Role of nanoimprint lithography for strongly miniaturized optical spectrometers
Optical spectrometers and sensors have gained enormous importance in metrology and information technology, frequently involving the question of size, resolution, sensitivity, spectral range, efficiency, reliability, and cost. Nanomaterials and nanotechnological fabrication technologies have huge potential to enable an optimization between these demands, which in some cases are counteracting each other. This paper focuses on the visible and near infrared spectral range and on five types of optical sensors (optical spectrometers): classical grating-based miniaturized spectrometers, arrayed waveguide grating devices, static Fabry–Pérot (FP) filter arrays on sensor arrays, tunable microelectromechanical systems (MEMS) FP filter arrays, and MEMS tunable photonic crystal filters. The comparison between this selection of concepts concentrates on (i) linewidth and resolution, (ii) required space for a selected spectral range, (iii) efficiency in using available light, and (iv) potential of nanoimprint for cost reduction and yield increase. The main part of this review deals with our own results in the field of static FP filter arrays and MEMS tunable FP filter arrays. In addition, technology for efficiency boosting to get more of the available light is demonstrated.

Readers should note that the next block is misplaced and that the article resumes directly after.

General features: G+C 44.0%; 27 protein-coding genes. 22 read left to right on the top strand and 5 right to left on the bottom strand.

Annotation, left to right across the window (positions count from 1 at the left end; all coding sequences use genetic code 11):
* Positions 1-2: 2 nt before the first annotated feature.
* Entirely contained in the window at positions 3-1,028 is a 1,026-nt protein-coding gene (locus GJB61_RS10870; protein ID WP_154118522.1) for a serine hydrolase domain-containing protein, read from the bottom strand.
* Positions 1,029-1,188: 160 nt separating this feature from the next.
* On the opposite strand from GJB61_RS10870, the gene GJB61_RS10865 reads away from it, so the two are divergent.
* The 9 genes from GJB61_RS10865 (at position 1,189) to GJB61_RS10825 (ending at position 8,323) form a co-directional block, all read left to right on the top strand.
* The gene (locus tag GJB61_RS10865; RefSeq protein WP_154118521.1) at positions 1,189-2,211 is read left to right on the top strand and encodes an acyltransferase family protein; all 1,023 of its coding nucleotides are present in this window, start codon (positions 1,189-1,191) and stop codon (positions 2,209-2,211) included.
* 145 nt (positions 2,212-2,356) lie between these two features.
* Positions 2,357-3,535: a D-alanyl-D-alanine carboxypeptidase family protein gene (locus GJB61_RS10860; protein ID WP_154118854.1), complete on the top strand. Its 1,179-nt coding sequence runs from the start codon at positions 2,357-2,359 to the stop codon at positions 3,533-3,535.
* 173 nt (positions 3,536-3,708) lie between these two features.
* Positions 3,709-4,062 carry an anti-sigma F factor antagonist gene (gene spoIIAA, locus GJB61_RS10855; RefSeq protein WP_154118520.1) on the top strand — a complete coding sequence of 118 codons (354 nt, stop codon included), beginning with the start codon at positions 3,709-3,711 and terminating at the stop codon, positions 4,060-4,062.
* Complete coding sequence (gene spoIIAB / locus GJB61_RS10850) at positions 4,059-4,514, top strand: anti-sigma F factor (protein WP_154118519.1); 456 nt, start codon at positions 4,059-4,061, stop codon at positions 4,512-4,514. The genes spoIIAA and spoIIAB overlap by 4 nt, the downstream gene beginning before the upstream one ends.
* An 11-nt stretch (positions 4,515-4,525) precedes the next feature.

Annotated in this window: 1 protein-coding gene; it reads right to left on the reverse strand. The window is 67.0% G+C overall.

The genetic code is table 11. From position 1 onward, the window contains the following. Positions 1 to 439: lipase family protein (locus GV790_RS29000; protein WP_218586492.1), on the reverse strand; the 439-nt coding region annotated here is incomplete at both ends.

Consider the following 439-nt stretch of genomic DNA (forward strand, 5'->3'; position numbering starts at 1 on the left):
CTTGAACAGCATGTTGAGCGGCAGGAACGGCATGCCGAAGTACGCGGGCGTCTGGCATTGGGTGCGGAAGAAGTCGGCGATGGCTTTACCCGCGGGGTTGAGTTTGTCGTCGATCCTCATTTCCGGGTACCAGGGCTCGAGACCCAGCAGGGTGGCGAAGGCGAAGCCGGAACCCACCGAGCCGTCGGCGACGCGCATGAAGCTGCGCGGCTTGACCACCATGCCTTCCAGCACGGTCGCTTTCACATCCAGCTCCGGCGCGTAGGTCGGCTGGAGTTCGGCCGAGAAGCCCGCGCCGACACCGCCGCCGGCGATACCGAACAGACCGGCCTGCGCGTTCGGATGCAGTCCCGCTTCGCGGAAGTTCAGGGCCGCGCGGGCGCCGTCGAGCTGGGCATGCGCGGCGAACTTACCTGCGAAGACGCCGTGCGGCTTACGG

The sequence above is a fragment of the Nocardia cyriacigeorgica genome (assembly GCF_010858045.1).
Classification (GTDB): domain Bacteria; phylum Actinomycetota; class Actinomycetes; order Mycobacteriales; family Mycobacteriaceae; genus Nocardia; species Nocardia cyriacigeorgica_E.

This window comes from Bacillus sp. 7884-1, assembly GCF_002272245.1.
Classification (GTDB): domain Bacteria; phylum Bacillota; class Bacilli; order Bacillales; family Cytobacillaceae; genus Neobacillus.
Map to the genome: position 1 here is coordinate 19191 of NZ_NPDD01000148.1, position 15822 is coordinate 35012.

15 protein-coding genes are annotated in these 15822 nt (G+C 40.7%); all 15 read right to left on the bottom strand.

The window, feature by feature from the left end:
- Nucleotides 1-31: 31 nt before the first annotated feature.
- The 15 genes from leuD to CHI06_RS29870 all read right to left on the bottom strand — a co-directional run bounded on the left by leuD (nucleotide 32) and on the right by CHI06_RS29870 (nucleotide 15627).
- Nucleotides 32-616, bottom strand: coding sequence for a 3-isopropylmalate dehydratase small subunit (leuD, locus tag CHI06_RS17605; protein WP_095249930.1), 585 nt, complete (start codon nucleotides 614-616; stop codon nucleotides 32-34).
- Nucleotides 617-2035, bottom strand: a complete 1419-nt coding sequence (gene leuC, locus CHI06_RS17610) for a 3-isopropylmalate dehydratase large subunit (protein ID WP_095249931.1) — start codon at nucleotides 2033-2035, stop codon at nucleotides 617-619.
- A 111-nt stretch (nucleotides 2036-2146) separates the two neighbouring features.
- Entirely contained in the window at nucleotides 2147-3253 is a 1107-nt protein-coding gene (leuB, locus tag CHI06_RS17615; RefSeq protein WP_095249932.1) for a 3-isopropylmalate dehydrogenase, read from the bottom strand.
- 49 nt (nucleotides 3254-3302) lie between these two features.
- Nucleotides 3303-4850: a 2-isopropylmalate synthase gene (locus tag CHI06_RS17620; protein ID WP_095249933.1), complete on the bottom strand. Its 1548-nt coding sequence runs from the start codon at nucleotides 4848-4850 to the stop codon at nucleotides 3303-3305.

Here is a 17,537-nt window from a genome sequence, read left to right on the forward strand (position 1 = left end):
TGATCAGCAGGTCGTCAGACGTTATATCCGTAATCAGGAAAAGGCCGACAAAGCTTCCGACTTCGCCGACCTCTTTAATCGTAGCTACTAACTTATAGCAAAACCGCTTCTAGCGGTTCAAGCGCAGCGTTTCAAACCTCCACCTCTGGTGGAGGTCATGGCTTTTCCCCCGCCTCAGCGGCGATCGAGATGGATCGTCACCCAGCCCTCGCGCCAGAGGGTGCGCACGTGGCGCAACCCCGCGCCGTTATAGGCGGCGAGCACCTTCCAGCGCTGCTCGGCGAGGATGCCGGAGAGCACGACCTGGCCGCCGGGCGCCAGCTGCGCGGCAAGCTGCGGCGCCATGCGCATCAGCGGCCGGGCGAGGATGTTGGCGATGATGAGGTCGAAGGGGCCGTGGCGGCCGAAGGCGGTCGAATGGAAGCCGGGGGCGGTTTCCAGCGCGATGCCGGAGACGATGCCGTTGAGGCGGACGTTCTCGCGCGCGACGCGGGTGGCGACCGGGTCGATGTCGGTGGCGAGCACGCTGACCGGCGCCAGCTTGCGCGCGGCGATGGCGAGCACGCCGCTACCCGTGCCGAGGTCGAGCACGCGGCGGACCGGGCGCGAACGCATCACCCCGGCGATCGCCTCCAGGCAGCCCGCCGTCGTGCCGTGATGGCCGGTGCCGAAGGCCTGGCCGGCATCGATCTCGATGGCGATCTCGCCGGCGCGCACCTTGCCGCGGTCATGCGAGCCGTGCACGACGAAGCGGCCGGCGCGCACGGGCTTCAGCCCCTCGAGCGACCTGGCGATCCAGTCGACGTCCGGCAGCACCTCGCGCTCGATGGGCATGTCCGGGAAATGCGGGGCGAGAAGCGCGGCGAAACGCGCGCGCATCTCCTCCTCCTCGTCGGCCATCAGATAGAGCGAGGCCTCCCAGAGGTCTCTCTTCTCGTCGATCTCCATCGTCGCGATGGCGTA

Fabry– Pérot filters